Read more at Scientific American, or the original study.

I finally learned why I completely space when I cross to the other side of the lab, and that I’m apparently not alone.

this is actually kind of great and it’s nice to know there’s something behind that constant spacing out whenever i enter a different place

FINALLY AN EXPLANATION

roachpatrol:

jetgreguar:

allrightcallmefred:

fredscience:

The Doorway Effect: Why your brain won’t let you remember what you were doing before you came in here

I work in a lab, and the way our lab is set up, there are two adjacent rooms, connected by both an outer hallway and an inner doorway. I do most of my work on one side, but every time I walk over to the other side to grab a reagent or a box of tips, I completely forget what I was after. This leads to a lot of me standing with one hand on the freezer door and grumbling, “What the hell was I doing?” It got to where all I had to say was “Every damn time” and my labmate would laugh. Finally, when I explained to our new labmate why I was standing next to his bench with a glazed look in my eyes, he was able to shed some light. “Oh, yeah, that’s a well-documented phenomenon,” he said. “Doorways wipe your memory.”

Being the gung-ho new science blogger that I am, I decided to investigate. And it’s true! Well, doorways don’t literally wipe your memory. But they do encourage your brain to dump whatever it was working on before and get ready to do something new. In one study, participants played a video game in which they had to carry an object either across a room or into a new room. Then they were given a quiz. Participants who passed through a doorway had more trouble remembering what they were doing. It didn’t matter if the video game display was made smaller and less immersive, or if the participants performed the same task in an actual room—the results were similar. Returning to the room where they had begun the task didn’t help: even context didn’t serve to jog folks’ memories.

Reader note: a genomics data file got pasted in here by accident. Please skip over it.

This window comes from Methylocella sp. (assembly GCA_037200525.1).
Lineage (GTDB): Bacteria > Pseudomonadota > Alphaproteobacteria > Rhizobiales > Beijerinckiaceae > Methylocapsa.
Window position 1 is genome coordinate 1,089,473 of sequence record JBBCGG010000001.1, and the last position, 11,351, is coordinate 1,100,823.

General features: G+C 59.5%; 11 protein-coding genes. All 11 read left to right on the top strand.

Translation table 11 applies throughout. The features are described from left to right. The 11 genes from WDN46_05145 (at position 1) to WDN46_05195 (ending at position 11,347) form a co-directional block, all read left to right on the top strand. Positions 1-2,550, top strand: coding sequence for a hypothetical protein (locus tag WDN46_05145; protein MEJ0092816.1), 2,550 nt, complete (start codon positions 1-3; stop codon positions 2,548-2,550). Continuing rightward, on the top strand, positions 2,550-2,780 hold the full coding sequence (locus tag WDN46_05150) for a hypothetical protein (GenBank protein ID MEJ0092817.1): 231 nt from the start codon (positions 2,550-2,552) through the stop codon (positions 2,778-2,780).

The researchers wrote that their results are consistent with what they call an “event model” of memory. They say the brain keeps some information ready to go at all times, but it can’t hold on to everything. So it takes advantage of what the researchers called an “event boundary,” like a doorway into a new room, to dump the old info and start over. Apparently my brain doesn’t care that my timer has seconds to go—if I have to go into the other room, I’m doing something new, and can’t remember that my previous task was antibody, idiot, you needed antibody.

Read more at Scientific American, or the original study.

I finally learned why I completely space when I cross to the other side of the lab, and that I’m apparently not alone.

this is actually kind of great and it’s nice to know there’s something behind that constant spacing out whenever i enter a different place

FINALLY AN EXPLANATION

October 01 2014, 10:20 PM   •   56,464 notes  •   VIA   •   SOURCE

spockward:

hey you wanna do a fun prank we can hold hands and cuddle and makeout and make everyone think we’re dating it will be so hilarious

October 01 2014, 10:19 PM   •   536,183 notes  •   VIA   •   SOURCE

queenrhaenyra:

→ Forget stardust, you are iron

October 01 2014, 10:19 PM   •   5,471 notes  •   VIA   •   SOURCE